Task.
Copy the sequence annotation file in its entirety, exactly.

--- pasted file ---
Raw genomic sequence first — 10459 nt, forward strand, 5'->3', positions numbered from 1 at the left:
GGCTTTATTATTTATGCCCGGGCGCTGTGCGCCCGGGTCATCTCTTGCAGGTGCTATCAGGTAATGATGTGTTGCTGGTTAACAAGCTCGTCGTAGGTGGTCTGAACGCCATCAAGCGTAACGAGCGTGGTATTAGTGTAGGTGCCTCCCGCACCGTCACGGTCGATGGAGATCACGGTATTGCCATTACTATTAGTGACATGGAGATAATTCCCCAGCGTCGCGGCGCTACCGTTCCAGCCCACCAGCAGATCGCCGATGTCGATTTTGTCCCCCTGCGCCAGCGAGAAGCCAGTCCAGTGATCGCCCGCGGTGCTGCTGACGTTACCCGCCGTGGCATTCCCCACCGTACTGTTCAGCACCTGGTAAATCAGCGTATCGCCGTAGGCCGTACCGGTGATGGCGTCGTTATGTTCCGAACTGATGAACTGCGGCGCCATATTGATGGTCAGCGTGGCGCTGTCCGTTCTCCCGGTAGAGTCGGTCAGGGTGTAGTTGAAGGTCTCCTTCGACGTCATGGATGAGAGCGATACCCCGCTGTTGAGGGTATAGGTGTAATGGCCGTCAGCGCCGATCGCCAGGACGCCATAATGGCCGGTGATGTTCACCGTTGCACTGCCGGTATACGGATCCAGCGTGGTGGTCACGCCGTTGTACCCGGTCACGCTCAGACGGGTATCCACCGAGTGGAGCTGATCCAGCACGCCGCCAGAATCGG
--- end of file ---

Raw genomic sequence first — 10459 nt, forward strand, 5'->3', positions numbered from 1 at the left:
GGCTTTATTATTTATGCCCGGGCGCTGTGCGCCCGGGTCATCTCTTGCAGGTGCTATCAGGTAATGATGTGTTGCTGGTTAACAAGCTCGTCGTAGGTGGTCTGAACGCCATCAAGCGTAACGAGCGTGGTATTAGTGTAGGTGCCTCCCGCACCGTCACGGTCGATGGAGATCACGGTATTGCCATTACTATTAGTGACATGGAGATAATTCCCCAGCGTCGCGGCGCTACCGTTCCAGCCCACCAGCAGATCGCCGATGTCGATTTTGTCCCCCTGCGCCAGCGAGAAGCCAGTCCAGTGATCGCCCGCGGTGCTGCTGACGTTACCCGCCGTGGCATTCCCCACCGTACTGTTCAGCACCTGGTAAATCAGCGTATCGCCGTAGGCCGTACCGGTGATGGCGTCGTTATGTTCCGAACTGATGAACTGCGGCGCCATATTGATGGTCAGCGTGGCGCTGTCCGTTCTCCCGGTAGAGTCGGTCAGGGTGTAGTTGAAGGTCTCCTTCGACGTCATGGATGAGAGCGATACCCCGCTGTTGAGGGTATAGGTGTAATGGCCGTCAGCGCCGATCGCCAGGACGCCATAATGGCCGGTGATGTTCACCGTTGCACTGCCGGTATACGGATCCAGCGTGGTGGTCACGCCGTTGTACCCGGTCACGCTCAGACGGGTATCCACCGAGTGGAGCTGATCCAGCACGCCGCCAGAATCGG